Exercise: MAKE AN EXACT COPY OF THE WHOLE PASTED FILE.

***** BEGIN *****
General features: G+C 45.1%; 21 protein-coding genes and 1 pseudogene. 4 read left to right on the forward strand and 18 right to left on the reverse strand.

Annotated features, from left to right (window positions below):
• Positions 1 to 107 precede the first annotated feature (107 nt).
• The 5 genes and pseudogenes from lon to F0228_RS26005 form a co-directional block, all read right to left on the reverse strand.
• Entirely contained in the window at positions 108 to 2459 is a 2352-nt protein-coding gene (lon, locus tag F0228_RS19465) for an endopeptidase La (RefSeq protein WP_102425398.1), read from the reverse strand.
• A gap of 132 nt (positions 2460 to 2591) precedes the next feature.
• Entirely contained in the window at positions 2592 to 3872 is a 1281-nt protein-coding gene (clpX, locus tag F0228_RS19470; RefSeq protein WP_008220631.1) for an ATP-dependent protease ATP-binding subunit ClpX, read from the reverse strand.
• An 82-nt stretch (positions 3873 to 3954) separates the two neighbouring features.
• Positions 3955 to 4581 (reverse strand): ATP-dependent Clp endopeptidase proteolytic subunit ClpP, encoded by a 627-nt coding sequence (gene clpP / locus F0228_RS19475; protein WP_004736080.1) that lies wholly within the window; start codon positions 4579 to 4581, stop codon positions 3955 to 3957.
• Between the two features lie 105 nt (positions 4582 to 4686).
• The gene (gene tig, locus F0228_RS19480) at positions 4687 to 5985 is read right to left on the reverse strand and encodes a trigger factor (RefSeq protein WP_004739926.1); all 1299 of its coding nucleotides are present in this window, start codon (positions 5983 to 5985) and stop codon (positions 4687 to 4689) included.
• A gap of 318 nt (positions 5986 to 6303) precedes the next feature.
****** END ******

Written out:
General features: G+C 45.1%; 21 protein-coding genes and 1 pseudogene. 4 read left to right on the forward strand and 18 right to left on the reverse strand.

Annotated features, from left to right (window positions below):
• Positions 1 to 107 precede the first annotated feature (107 nt).
• The 5 genes and pseudogenes from lon to F0228_RS26005 form a co-directional block, all read right to left on the reverse strand.
• Entirely contained in the window at positions 108 to 2459 is a 2352-nt protein-coding gene (lon, locus tag F0228_RS19465) for an endopeptidase La (RefSeq protein WP_102425398.1), read from the reverse strand.
• A gap of 132 nt (positions 2460 to 2591) precedes the next feature.
• Entirely contained in the window at positions 2592 to 3872 is a 1281-nt protein-coding gene (clpX, locus tag F0228_RS19470; RefSeq protein WP_008220631.1) for an ATP-dependent protease ATP-binding subunit ClpX, read from the reverse strand.
• An 82-nt stretch (positions 3873 to 3954) separates the two neighbouring features.
• Positions 3955 to 4581 (reverse strand): ATP-dependent Clp endopeptidase proteolytic subunit ClpP, encoded by a 627-nt coding sequence (gene clpP / locus F0228_RS19475; protein WP_004736080.1) that lies wholly within the window; start codon positions 4579 to 4581, stop codon positions 3955 to 3957.
• Between the two features lie 105 nt (positions 4582 to 4686).
• The gene (gene tig, locus F0228_RS19480) at positions 4687 to 5985 is read right to left on the reverse strand and encodes a trigger factor (RefSeq protein WP_004739926.1); all 1299 of its coding nucleotides are present in this window, start codon (positions 5983 to 5985) and stop codon (positions 4687 to 4689) included.
• A gap of 318 nt (positions 5986 to 6303) precedes the next feature.